In general, the lower the wavelength the more energy in the photons of lightwave energy being employed by the device. When discussing the disinfecting power of sunlight, normally this means talking about a mixture of approximately 95% UV-A and 5% UV-B. Given enough time (days) these wavelengths surely have many effects, but it is a long timeframe and many other factors come into play, such as desiccation of the organisms on a surface, etc. There are many benefits to sunlight and fresh air, but sunlight is generally not considered as a practical disinfection option due to long timeframes.
All sources of UV light have pros and cons, and careful consideration of which UV wavelengths are being used and for what purpose must be done. Dosing human and animal tissue with any forms of UV light – based upon the current level of understanding of potential health effects and guidance from health professionals – should not be done by buyers and users of these UV devices. Special cases performed by experienced medical professionals under very tightly controlled conditions for very specific medical problems may be found in internet searches, but DO NOT DO THIS AT HOME is the best message for all buyers and users of UV devices.
Light-emitting diodes (LEDs) are semiconductor light sources that emit light when current flows through them from the anode (n-type) to the cathode (p-type). Electrons in the semiconductor recombine with electron holes, releasing energy in the form of photons. Information on UV LEDs presented here is based upon current literature and UV LED experts in the IUVA. A special acknowledgment is made to Dr. Richard Simons, whose mentoring of the authors, as well as his recommendation to begin with the reference “The UV Emitter Roadmap,”1 proved vital to this article. Readers interested in getting a broad initial perspective on the large and ever-changing field of UV LEDs are urged to consult experts in the field and review the aforementioned article.
As previously published in UV Solutions, there is a lack of validation and certification, so the buyer and user need to beware of misleading or completely erroneous claims being made by some disinfection technologies during the COVID-19 pandemic. That includes devices using UV LED technologies. IUVA members and many others have published and presented widely on the promise that UV LEDs could bring to the profession, including an almost unlimited array of geometric designs for devices, promise of long operating lives and a recyclable and mercury-free light source.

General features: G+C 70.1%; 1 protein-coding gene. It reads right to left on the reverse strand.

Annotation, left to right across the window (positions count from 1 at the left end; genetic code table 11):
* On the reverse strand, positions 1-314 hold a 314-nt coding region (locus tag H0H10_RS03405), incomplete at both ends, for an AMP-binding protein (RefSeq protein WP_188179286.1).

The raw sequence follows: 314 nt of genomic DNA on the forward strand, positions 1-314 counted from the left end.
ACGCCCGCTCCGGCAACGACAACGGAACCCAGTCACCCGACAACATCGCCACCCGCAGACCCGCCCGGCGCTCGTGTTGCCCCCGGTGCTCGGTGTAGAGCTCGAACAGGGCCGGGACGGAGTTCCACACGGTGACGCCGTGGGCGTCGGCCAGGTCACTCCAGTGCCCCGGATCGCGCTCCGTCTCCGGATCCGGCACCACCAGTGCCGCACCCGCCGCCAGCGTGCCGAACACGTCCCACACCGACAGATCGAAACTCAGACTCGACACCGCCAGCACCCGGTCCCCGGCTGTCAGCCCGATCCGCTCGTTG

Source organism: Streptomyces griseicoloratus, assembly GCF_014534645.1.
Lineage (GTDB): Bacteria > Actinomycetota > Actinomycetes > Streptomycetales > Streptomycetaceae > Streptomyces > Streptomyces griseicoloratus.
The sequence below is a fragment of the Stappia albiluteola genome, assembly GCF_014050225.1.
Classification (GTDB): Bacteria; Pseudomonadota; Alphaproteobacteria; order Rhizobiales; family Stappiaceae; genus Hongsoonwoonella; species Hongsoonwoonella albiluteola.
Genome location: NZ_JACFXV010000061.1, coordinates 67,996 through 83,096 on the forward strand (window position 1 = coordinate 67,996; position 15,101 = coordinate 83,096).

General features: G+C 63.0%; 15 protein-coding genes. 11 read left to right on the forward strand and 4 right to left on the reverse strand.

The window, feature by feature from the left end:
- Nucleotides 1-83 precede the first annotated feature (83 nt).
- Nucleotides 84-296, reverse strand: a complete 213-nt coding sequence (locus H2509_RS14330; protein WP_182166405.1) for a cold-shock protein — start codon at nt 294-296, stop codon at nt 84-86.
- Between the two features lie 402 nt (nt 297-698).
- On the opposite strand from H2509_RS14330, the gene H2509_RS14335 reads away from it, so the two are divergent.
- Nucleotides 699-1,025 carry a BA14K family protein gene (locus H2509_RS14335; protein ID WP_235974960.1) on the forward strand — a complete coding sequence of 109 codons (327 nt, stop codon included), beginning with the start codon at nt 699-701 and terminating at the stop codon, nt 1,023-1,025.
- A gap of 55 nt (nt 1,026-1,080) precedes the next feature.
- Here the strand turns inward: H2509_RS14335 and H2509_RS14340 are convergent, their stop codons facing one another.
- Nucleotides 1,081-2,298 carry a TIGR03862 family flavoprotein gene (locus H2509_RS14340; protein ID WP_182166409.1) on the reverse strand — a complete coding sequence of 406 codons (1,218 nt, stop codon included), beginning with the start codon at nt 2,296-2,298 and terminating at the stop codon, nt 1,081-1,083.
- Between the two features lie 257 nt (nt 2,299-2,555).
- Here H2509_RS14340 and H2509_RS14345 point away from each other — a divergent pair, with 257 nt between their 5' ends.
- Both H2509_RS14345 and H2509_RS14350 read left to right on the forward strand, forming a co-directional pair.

The promise of LEDs, and specifically UV LEDs, has been growing for more than 40 years. Several challenges have been overcome, resulting in UV-C efficiencies first exceeding 1% and with an achievable goal of 10% by 2022. These advances have allowed rapid growth in recent years – especially during the COVID-19 pandemic – of commercial devices that rely upon UV LEDs. Promising UV LED efficiencies were first realized in the UV-B range. Similarly, work in the past three years has given rise to several devices making use of 275 nm UV LEDs. Increasing research and improving forecasts in efficiencies and life also have seen growth in devices using UV LEDs that emit in the 265 nm range. It is recognized in the UV LED literature that other wavelengths – such as 254 nm, 222 nm, 210 nm, etc. – can be produced, but as wavelength decreases, there are significant challenges to attaining efficiencies and reasonable lives of these light sources that would render them truly commercially competitive.
In UV LED systems, the potential life of the LEDs can vary significantly but shows great promise to exceed 10,000 hours with some anecdotal information suggesting 25,000 hours could be achieved. The UV LED research suggests the higher drive currents (e.g., 700 mA vs. 350 mA) or desire to produce UV wavelengths below 275 nm will result in significant degradation of UV-C output in the first 1,000 hours of operation.